The richest people on earth typically devote a share of their vast resources to charity. That is the bargain and the expectation, anyway.
Jeff Bezos, until recently the world’s richest human, has been applying himself dutifully if a bit cautiously to the task.
The latest richest human, Elon Musk, has taken a rather different tack. There was the public spat with the director of the World Food Programme on Twitter, for instance, announcing, “If WFP can describe on this Twitter thread exactly how $6B will solve world hunger, I will sell Tesla stock right now and do it.”
There was the online poll asking whether he should sell 10 percent of his Tesla shares in order to pay taxes on at least part of his wealth, like most people do without running a survey first. And, of course, there is the insistence that his moneymaking efforts, running both the electric carmaker Tesla and the rocket company SpaceX are already bettering humankind, thank you very much.
Musk is practicing “troll philanthropy.” That’s what Benjamin Soskis, senior research associate in the Center on Nonprofits and Philanthropy at the Urban Institute, has called it, noting that Musk seems to be having fun with this novel approach.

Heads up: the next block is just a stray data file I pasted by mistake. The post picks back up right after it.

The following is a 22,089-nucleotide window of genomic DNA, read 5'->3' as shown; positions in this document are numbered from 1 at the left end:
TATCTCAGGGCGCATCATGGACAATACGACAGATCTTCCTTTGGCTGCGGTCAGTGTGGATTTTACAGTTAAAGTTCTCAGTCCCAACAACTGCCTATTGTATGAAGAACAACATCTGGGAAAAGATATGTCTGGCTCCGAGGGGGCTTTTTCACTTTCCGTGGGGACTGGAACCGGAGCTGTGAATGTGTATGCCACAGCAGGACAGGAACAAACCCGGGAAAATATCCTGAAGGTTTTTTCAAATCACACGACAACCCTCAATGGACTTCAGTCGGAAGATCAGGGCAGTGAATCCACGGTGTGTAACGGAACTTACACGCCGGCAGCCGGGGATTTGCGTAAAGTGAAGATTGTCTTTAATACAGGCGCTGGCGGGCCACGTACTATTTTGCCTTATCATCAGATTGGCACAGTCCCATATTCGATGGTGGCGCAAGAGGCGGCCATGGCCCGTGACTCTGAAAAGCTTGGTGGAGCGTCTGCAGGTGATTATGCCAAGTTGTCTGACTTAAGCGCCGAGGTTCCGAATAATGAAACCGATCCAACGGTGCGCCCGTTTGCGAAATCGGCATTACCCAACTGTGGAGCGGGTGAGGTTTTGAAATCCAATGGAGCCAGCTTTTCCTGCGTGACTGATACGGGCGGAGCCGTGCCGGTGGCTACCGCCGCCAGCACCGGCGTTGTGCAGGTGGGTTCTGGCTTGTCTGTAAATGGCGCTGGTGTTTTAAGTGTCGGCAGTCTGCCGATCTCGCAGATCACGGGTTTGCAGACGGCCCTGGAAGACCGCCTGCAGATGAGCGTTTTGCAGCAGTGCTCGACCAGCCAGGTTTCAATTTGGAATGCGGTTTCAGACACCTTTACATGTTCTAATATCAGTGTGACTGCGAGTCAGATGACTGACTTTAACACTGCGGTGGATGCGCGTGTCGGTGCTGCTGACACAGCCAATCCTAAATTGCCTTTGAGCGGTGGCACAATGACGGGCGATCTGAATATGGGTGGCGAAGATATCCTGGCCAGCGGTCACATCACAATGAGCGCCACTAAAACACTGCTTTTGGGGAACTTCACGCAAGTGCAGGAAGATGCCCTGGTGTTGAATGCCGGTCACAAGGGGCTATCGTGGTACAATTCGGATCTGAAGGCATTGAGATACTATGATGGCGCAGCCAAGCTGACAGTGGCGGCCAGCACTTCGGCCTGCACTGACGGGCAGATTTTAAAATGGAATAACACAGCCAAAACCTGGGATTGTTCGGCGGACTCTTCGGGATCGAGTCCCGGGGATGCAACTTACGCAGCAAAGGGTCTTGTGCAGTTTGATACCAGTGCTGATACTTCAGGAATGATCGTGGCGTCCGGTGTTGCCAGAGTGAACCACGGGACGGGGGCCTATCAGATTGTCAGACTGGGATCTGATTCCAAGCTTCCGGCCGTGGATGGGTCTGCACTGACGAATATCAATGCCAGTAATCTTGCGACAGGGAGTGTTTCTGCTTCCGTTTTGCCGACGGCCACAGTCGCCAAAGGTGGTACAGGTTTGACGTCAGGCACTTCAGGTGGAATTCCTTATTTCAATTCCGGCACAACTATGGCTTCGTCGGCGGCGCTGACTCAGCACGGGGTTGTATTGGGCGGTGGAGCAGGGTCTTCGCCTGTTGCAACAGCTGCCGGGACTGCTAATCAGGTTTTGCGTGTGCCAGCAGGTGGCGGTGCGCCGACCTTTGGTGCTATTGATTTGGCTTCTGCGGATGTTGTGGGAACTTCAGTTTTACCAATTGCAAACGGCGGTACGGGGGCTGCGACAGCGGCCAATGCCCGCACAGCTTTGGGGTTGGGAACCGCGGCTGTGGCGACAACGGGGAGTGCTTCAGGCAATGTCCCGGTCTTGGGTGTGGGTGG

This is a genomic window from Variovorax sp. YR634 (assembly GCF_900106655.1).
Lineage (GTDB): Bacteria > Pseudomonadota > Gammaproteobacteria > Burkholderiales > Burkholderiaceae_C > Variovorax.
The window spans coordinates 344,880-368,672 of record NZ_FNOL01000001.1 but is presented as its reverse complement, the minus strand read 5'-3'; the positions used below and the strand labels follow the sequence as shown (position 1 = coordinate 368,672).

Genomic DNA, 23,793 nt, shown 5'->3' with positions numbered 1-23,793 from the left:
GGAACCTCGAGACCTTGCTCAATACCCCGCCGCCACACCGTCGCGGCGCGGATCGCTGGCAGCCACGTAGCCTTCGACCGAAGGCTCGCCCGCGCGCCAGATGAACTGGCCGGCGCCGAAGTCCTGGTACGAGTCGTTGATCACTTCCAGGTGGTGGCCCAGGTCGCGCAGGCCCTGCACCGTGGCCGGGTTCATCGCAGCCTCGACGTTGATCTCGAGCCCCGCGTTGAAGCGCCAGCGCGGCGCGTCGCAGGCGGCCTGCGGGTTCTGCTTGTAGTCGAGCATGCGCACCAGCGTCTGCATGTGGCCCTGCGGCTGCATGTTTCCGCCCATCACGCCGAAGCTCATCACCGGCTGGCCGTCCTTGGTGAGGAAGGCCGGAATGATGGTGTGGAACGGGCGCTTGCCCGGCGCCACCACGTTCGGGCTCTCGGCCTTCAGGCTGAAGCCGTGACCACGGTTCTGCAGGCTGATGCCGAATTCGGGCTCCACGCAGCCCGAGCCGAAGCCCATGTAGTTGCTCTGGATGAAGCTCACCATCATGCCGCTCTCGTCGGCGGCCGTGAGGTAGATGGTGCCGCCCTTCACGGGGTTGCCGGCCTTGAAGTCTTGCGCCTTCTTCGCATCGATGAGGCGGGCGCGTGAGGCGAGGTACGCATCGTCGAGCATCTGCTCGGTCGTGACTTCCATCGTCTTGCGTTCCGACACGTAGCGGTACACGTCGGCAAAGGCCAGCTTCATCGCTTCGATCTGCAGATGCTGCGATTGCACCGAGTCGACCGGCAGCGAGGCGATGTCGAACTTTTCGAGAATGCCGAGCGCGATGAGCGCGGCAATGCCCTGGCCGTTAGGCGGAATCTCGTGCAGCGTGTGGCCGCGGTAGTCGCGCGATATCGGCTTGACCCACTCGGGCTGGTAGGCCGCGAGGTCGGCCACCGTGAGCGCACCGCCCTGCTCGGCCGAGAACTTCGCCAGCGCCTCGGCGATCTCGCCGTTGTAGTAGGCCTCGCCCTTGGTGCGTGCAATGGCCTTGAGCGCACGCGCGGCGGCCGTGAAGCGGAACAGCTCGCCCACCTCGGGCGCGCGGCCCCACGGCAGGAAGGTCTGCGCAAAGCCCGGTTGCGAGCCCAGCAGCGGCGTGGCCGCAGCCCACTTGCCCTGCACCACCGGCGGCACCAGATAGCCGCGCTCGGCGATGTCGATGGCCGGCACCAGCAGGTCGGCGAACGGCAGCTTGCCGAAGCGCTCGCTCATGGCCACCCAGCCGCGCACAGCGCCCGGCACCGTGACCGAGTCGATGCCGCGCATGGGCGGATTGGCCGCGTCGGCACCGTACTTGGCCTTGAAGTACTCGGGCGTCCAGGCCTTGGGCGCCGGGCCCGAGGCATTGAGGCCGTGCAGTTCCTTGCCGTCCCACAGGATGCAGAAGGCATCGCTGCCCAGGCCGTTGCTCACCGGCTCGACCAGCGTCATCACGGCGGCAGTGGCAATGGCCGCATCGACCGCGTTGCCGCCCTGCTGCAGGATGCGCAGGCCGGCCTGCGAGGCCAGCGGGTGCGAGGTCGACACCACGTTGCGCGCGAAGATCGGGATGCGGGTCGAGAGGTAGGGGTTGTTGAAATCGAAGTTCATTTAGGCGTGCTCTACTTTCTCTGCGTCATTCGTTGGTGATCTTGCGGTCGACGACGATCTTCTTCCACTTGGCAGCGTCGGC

“He doesn’t seem to care much about using his philanthropy to curry public favour,” Soskis said. “In fact, he seems to enjoy using his identity as a philanthropist in part to antagonise the public.” Before this year, one estimate put his giving at $100 million, a lot by almost any standard, except for multibillionaires like Musk.
Most wealthy people do the opposite. They use philanthropy to burnish their image or distract the public from the business practices that earned them their enormous wealth in the first place.
When, how and why the ultrarich choose to give their fortunes away matters more than ever because so much money is concentrated in their hands and so little of it is taxable under current rules. Society is to some extent presently stuck relying on voluntary disbursements from those with the greatest means.
“The idea that philanthropy, that any single individual, has enough money to affect something at a global scale is a very new phenomenon,” said Homi Kharas, a senior fellow at the Center for Sustainable Development at the Brookings Institution in Washington. Most billionaires have “accumulated their wealth because the world economy is now globalised, but to sustain a globalised world economy we need to have more inclusive growth.”
There are many different kinds of givers, like Bezos’s ex-wife, MacKenzie Scott, who has focused her billions on diversity and equity.